Music Theory


Lesson 4


In a lot of ways, rests are like notes. Actually, they are the counterpart of notes. In Lesson 2 we learned the values of notes. Rests have those same values, but here is how they differ; notes are the sounds in music and rests are the silences in music. Below are some examples of rests:

There is a whole rest. It (like the whole note) consumes an entire measure of music. The measure of music below in 4/4 time uses 4 beats of silence.

The half rest is silent for the equivalent time as two quarter notes or four eighth notes or one half note for that matter.

Notice how the half rest resembles a top hat? I use that as a way to remember which rest (the whole or half) I want to make. One is above the line and the other is below. Half sort of sounds like hat, so when I’m making a half note on sheet music, I use the symbol that looks like a hat.

The quarter rest looks kind of strange. You’ll need to practice writing that one. It takes up the same amount of space as a quarter note.

The eighth rest has a flag (as does the eighth note). And each time the note is split, it gains a flag (as do the notes of the same name).
Below are two charts showing notes and rests:

I would like to better explain how rests work by giving you an example. Below is a measure of time in 4/4 time signature. If you were to count the quarter notes out loud by counting them, one, two, three, four, it would be the notes ringing out in this piece of music.

Now, in the measure below we have a quarter rest slipped in for one of the quarter notes.

Now when you count the four notes you will count number 3 to yourself and not say it out loud. It would be like, one, two,           , four. You still count the third beat, just count it silently to yourself. That’s how music is. It’s a lot of sounds and silences that accent each other.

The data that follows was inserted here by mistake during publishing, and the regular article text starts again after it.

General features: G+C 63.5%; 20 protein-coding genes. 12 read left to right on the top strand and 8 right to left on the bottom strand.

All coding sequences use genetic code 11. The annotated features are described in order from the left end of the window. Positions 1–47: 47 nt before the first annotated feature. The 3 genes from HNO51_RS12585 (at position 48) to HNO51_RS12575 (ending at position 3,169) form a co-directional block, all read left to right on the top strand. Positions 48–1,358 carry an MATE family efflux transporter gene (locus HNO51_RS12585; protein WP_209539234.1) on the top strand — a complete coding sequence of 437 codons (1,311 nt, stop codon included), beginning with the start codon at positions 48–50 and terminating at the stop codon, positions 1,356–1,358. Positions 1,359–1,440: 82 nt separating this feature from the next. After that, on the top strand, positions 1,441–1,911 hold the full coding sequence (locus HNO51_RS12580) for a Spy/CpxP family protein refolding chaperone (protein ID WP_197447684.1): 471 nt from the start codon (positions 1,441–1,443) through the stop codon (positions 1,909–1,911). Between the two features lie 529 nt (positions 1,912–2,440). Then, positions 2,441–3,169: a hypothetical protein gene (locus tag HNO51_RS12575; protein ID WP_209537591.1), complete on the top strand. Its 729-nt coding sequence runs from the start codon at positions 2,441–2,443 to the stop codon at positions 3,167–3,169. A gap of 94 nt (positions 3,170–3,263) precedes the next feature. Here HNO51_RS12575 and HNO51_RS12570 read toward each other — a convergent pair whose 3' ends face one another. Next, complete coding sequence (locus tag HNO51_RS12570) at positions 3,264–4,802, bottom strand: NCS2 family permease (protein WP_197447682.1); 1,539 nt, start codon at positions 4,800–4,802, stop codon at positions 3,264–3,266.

This concludes Lesson 4. I hope you found it to be informative. You should review it and know it. Then go on to Lesson 5. I hope that you understand everything alright. If you have any questions, feel free to ask and I will try to explain it better.

Take Care,

I Started out in 1976 trying out to sing in bands but no bands were interested in me. In 1977 I started playing guitar. The individual that was teaching me (who for now will remain anonymous) told me that I would NEVER learn how to play guitar because I had no sense of rhythm. I joined my first band in 1978 called "Dead Center" in Jacksonville, Florida. I played an Aspen guitar, black; a Les Paul copy and in 1981. I gave that guitar to the teacher who said I'd never learn to play. I wrote my first song in 1979 or '80. Over the years I have been in many bands but my passion has been songwriting. I have written well over 100 songs and though the early ones were kind of rough around the edges, I think that most of them could be dusted off and given a new facelift. Today I am still working on my songs. Currently I can play guitar, bass, keyboard, drums, harmonica, and Native American flute. The flutes that I play are ones that I made myself. My guitars are the Epiphone G-400 faded, an Ibanez RG370 DX, an Epiphone G 1275 double neck guitar. My acoustic guitars are an Alvarez 12 string and an old Kay guitar. My drum set is a Peace drum set. I do my recording on a Zoom HD16.
Key Signatures
List of Musical Terminology

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